Michael Winner is a bit of a joke these days, best know for his TV commercials but he actually did make a few decent films like Death Wish. A forgotten gem also staring Charles Bronson is The Mechanic from 1972. Set in LA and Naples the film is really well photographed and makes great use of its locations. The action is well choreographed and without the benefit of modern technology like CGI it is more low-key but more believable. A lot of the action scenes use medium and long cutaways giving a better view of what is going on than a lot of modern films that depend on ultra close ups distorting what is going on.
Bronson plays Arthur Bishop a hitman, he is methodical and meticulous about what he does. For reasons that are alluded to but never completely explained (I wont ruin the plot by saying more) he takes on an apprentice Steve McKenna (Jan Michael Vincent). The pair work well together but it soon becomes clear that Steve has his own agenda. While Bronson plays Bishop as emotionally vacant, Vincent’s Mckenna is more narcissistic and lacks any remorse or empathy; he comes across as a sociopath. Both actors give strong understated performances that are perfect for the film.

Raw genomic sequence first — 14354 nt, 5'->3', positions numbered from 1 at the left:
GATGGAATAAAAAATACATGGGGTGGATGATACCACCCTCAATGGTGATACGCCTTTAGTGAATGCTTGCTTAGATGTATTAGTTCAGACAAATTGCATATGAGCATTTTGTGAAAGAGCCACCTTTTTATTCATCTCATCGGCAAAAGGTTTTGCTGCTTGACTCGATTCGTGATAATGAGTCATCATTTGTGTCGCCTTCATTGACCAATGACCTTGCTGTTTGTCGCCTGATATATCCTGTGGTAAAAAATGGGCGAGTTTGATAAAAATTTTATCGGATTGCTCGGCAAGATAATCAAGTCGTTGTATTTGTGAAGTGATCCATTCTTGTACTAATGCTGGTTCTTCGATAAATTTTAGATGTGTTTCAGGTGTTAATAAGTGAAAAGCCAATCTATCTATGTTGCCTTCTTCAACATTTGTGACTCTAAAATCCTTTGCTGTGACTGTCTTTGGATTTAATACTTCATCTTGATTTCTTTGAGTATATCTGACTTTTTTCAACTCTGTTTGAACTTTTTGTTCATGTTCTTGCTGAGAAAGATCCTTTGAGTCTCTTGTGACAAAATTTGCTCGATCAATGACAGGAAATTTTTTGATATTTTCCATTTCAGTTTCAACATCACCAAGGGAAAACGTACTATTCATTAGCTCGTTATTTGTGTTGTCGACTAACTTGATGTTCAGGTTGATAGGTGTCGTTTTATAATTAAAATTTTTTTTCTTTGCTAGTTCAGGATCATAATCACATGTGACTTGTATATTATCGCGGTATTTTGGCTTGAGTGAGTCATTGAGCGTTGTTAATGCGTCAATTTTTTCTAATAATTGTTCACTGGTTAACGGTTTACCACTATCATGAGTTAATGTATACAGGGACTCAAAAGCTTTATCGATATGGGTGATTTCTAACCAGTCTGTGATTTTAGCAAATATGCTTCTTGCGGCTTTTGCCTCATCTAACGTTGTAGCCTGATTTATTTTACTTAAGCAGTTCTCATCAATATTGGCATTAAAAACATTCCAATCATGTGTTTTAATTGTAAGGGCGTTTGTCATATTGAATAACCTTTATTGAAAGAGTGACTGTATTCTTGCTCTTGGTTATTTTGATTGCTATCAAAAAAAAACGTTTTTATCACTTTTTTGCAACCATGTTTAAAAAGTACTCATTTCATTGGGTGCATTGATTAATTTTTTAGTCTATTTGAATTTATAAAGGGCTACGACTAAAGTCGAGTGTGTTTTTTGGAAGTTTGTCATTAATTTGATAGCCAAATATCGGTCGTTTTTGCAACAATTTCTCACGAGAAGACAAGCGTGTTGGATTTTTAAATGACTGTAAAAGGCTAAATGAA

Don’t get me wrong this film isn’t a masterpiece but it is an enjoyable thriller that is very much of the era it was made. Anyone who is disappointed by this summers blockbusters should take a look at how things where done nearly forty years ago. The film is worth seeing just for the ending, it is brilliantly executed and is perfect for the film.